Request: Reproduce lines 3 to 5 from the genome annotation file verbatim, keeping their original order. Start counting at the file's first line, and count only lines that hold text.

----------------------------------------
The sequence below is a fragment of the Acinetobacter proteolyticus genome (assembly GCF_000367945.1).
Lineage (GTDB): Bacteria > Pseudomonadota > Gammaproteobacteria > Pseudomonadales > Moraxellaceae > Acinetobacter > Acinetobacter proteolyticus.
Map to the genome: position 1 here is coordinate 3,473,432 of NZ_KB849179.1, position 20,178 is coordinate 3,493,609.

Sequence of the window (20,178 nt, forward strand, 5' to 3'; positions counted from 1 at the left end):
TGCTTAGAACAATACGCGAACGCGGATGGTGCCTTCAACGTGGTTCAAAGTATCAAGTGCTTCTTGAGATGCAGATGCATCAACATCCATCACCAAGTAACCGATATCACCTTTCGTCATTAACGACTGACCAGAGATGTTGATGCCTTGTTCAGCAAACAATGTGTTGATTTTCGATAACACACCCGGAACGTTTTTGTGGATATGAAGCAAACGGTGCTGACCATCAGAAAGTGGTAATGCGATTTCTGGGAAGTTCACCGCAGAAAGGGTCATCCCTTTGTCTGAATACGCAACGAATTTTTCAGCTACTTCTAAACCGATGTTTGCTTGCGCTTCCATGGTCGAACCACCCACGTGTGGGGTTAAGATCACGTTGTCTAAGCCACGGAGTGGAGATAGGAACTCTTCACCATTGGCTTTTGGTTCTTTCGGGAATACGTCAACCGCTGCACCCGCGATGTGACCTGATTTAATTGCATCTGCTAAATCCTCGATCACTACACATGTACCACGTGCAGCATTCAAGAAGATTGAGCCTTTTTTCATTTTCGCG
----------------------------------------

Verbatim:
Map to the genome: position 1 here is coordinate 3,473,432 of NZ_KB849179.1, position 20,178 is coordinate 3,493,609.

Sequence of the window (20,178 nt, forward strand, 5' to 3'; positions counted from 1 at the left end):
TGCTTAGAACAATACGCGAACGCGGATGGTGCCTTCAACGTGGTTCAAAGTATCAAGTGCTTCTTGAGATGCAGATGCATCAACATCCATCACCAAGTAACCGATATCACCTTTCGTCATTAACGACTGACCAGAGATGTTGATGCCTTGTTCAGCAAACAATGTGTTGATTTTCGATAACACACCCGGAACGTTTTTGTGGATATGAAGCAAACGGTGCTGACCATCAGAAAGTGGTAATGCGATTTCTGGGAAGTTCACCGCAGAAAGGGTCATCCCTTTGTCTGAATACGCAACGAATTTTTCAGCTACTTCTAAACCGATGTTTGCTTGCGCTTCCATGGTCGAACCACCCACGTGTGGGGTTAAGATCACGTTGTCTAAGCCACGGAGTGGAGATAGGAACTCTTCACCATTGGCTTTTGGTTCTTTCGGGAATACGTCAACCGCTGCACCCGCGATGTGACCTGATTTAATTGCATCTGCTAAATCCTCGATCACTACACATGTACCACGTGCAGCATTCAAGAAGATTGAGCCTTTTTTCATTTTCGCG